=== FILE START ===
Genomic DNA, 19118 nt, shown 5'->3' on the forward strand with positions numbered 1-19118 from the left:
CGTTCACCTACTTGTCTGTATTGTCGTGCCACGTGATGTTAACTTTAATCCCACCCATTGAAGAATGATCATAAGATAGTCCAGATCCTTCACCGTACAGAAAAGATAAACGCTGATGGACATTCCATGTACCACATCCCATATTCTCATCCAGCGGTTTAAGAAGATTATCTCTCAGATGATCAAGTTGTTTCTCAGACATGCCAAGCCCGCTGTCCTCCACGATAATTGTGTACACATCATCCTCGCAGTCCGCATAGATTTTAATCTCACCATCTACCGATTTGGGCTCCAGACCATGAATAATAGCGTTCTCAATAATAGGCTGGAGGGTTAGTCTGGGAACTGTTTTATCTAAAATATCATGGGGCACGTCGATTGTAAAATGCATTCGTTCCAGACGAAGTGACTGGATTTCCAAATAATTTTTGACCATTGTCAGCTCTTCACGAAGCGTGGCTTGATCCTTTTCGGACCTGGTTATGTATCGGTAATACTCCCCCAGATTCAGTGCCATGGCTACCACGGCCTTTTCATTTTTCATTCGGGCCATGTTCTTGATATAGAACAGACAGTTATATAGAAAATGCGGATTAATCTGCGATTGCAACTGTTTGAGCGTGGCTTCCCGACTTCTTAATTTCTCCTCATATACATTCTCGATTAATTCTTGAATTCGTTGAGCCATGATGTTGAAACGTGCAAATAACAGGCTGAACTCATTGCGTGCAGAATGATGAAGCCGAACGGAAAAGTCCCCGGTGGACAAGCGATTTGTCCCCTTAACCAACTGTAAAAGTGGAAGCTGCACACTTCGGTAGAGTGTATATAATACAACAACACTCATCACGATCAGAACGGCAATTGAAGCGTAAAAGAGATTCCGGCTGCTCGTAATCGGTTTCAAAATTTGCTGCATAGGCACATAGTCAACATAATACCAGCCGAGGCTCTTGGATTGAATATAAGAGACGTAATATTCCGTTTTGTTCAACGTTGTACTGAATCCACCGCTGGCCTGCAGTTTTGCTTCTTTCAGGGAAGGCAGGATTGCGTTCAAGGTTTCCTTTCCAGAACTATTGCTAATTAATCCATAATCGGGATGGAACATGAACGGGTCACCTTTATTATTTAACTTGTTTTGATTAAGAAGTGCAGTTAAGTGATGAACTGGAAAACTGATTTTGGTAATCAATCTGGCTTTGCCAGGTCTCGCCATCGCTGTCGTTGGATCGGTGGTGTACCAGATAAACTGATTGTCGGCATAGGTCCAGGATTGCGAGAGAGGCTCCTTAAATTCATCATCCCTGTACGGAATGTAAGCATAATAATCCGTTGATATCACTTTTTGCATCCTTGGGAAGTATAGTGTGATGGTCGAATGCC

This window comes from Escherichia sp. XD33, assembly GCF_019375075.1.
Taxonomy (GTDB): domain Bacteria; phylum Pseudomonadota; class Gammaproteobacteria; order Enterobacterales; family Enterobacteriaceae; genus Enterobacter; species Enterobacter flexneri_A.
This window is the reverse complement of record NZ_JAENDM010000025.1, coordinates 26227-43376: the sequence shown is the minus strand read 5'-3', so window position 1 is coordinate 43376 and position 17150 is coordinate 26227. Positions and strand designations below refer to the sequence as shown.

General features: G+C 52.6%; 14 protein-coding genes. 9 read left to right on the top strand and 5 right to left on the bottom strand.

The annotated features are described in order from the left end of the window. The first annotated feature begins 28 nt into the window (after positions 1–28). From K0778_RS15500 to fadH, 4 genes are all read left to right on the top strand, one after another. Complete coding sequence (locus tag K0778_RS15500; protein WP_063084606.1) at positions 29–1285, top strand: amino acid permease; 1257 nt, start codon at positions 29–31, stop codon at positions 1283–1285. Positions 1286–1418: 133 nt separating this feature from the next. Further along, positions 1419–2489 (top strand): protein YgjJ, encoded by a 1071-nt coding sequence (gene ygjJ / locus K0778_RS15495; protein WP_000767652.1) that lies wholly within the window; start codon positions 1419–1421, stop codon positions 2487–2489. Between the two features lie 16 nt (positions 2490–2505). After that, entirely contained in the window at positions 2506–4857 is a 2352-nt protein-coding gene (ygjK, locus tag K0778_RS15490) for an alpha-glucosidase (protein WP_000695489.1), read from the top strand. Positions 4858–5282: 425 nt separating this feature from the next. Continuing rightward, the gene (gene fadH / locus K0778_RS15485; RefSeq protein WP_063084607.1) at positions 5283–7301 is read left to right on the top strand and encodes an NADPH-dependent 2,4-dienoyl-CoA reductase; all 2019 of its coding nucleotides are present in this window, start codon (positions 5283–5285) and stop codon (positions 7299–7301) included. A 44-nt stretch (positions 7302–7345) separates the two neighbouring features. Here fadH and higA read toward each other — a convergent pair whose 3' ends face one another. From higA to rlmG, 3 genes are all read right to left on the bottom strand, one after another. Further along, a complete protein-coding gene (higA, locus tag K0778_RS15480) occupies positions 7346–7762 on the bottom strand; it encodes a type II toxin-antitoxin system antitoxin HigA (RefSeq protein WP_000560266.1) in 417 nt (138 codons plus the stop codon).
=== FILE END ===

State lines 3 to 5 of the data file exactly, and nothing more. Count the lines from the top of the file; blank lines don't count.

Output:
This window comes from Escherichia sp. XD33, assembly GCF_019375075.1.
Taxonomy (GTDB): domain Bacteria; phylum Pseudomonadota; class Gammaproteobacteria; order Enterobacterales; family Enterobacteriaceae; genus Enterobacter; species Enterobacter flexneri_A.
This window is the reverse complement of record NZ_JAENDM010000025.1, coordinates 26227-43376: the sequence shown is the minus strand read 5'-3', so window position 1 is coordinate 43376 and position 17150 is coordinate 26227. Positions and strand designations below refer to the sequence as shown.